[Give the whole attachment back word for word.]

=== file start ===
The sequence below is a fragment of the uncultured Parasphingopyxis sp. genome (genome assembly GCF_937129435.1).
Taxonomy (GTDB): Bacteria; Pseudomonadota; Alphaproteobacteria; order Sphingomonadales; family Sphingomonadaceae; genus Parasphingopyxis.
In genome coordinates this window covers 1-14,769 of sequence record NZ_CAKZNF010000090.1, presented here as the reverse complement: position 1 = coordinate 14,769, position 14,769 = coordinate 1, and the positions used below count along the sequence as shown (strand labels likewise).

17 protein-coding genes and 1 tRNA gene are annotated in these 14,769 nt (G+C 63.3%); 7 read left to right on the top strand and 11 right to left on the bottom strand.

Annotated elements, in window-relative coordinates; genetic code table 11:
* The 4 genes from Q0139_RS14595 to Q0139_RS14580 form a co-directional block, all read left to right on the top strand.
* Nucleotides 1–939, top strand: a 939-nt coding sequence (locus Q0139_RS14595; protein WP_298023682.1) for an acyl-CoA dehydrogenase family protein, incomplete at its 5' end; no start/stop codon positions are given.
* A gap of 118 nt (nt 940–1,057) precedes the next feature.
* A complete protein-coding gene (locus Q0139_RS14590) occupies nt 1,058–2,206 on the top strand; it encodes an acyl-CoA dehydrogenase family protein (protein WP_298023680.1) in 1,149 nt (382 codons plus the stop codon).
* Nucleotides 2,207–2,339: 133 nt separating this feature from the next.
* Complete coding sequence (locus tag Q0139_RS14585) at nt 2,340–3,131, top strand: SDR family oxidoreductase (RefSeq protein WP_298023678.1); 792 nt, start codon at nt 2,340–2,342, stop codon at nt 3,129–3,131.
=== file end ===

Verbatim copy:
The sequence below is a fragment of the uncultured Parasphingopyxis sp. genome (genome assembly GCF_937129435.1).
Taxonomy (GTDB): Bacteria; Pseudomonadota; Alphaproteobacteria; order Sphingomonadales; family Sphingomonadaceae; genus Parasphingopyxis.
In genome coordinates this window covers 1-14,769 of sequence record NZ_CAKZNF010000090.1, presented here as the reverse complement: position 1 = coordinate 14,769, position 14,769 = coordinate 1, and the positions used below count along the sequence as shown (strand labels likewise).

17 protein-coding genes and 1 tRNA gene are annotated in these 14,769 nt (G+C 63.3%); 7 read left to right on the top strand and 11 right to left on the bottom strand.

Annotated elements, in window-relative coordinates; genetic code table 11:
* The 4 genes from Q0139_RS14595 to Q0139_RS14580 form a co-directional block, all read left to right on the top strand.
* Nucleotides 1–939, top strand: a 939-nt coding sequence (locus Q0139_RS14595; protein WP_298023682.1) for an acyl-CoA dehydrogenase family protein, incomplete at its 5' end; no start/stop codon positions are given.
* A gap of 118 nt (nt 940–1,057) precedes the next feature.
* A complete protein-coding gene (locus Q0139_RS14590) occupies nt 1,058–2,206 on the top strand; it encodes an acyl-CoA dehydrogenase family protein (protein WP_298023680.1) in 1,149 nt (382 codons plus the stop codon).
* Nucleotides 2,207–2,339: 133 nt separating this feature from the next.
* Complete coding sequence (locus tag Q0139_RS14585) at nt 2,340–3,131, top strand: SDR family oxidoreductase (RefSeq protein WP_298023678.1); 792 nt, start codon at nt 2,340–2,342, stop codon at nt 3,129–3,131.